Of course, in the technical sense, what we do in high school is not research at all. There's no data being collected and analyzed, and in fact many students simply report what they find. It's a literature review at best, and it's a "report" at worst. Both of these things have their place, yes, but there is a difference between looking something up and "doing research".
One of the biggest struggles students have in this process is, unsurprisingly, finding sources. We give students a list of search engines, and online databases, and then leave them to sift through the sources and find eight to ten quality pieces of support. Many students, however, have been acculturated to believe that if information is accurate and worth knowing, it'll be the first thing to pop up. Rather than scan for the best sources, many simply settle for the first. Rather than construct intelligent search queries, such as "Stonehenge; history", they'll type "what is the history of the stonehenge" into the search bar. When the computer is unable to find anything, or when it turns up a few duds at the top of the search list, many students immediately give up and declare "there's nothing on my topic; I can't find anything." It's almost funny that teenagers systematically assume that after three minutes of searching on a database with access to more articles than they could read in their entire lives, that they've proven nothing is to be known on their paper topic. A lack of "grit" is to blame.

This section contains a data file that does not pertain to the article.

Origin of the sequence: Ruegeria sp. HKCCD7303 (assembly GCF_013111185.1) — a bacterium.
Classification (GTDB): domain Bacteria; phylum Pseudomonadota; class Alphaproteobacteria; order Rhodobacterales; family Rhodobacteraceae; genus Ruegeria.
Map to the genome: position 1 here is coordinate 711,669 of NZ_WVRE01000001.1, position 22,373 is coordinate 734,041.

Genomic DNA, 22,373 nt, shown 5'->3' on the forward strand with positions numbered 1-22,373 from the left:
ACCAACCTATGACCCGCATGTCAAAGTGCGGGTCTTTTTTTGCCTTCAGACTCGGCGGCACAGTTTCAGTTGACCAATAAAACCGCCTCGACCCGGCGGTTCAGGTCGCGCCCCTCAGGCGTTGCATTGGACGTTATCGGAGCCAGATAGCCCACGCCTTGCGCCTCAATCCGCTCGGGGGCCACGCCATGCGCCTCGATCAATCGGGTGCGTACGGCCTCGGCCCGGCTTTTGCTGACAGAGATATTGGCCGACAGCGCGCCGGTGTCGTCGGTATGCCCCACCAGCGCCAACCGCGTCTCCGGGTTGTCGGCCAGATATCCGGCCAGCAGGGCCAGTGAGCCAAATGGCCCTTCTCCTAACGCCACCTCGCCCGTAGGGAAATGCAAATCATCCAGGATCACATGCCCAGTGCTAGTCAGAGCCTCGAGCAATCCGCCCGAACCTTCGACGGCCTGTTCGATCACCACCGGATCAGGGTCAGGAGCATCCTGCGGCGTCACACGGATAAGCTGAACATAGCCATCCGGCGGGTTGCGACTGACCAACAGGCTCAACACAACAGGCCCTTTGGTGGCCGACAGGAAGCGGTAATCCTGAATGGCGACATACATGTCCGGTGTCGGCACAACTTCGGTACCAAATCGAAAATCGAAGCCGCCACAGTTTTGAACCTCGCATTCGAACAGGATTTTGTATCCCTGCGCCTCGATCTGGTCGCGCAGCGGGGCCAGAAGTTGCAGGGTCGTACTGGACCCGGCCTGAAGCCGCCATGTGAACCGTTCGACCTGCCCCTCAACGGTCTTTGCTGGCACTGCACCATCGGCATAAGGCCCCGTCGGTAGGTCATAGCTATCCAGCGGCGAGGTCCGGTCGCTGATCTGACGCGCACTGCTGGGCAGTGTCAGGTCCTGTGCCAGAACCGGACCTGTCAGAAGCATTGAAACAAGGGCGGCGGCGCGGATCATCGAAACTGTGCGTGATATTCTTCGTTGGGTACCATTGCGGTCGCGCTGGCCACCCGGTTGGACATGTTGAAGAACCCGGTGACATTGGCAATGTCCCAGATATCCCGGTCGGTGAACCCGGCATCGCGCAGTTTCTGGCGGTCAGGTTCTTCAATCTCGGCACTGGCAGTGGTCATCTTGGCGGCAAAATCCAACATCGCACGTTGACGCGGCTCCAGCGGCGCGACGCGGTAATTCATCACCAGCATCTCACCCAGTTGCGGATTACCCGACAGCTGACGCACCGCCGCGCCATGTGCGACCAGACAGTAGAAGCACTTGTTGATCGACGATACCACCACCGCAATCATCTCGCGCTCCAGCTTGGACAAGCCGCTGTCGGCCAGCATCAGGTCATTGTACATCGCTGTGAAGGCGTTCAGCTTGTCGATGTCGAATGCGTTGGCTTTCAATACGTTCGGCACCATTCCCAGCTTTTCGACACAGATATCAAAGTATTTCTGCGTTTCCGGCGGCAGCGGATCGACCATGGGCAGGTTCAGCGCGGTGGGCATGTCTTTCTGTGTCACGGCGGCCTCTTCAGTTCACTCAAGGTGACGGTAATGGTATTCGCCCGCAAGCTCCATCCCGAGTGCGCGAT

The biggest takeaway students need from this project is that research is not a linear process. The information isn't hidden, but it's not waiting in a row to be consumed. You have to know where to look, but more importantly, you have to know how to look. The information, after all, isn't the one looking for you.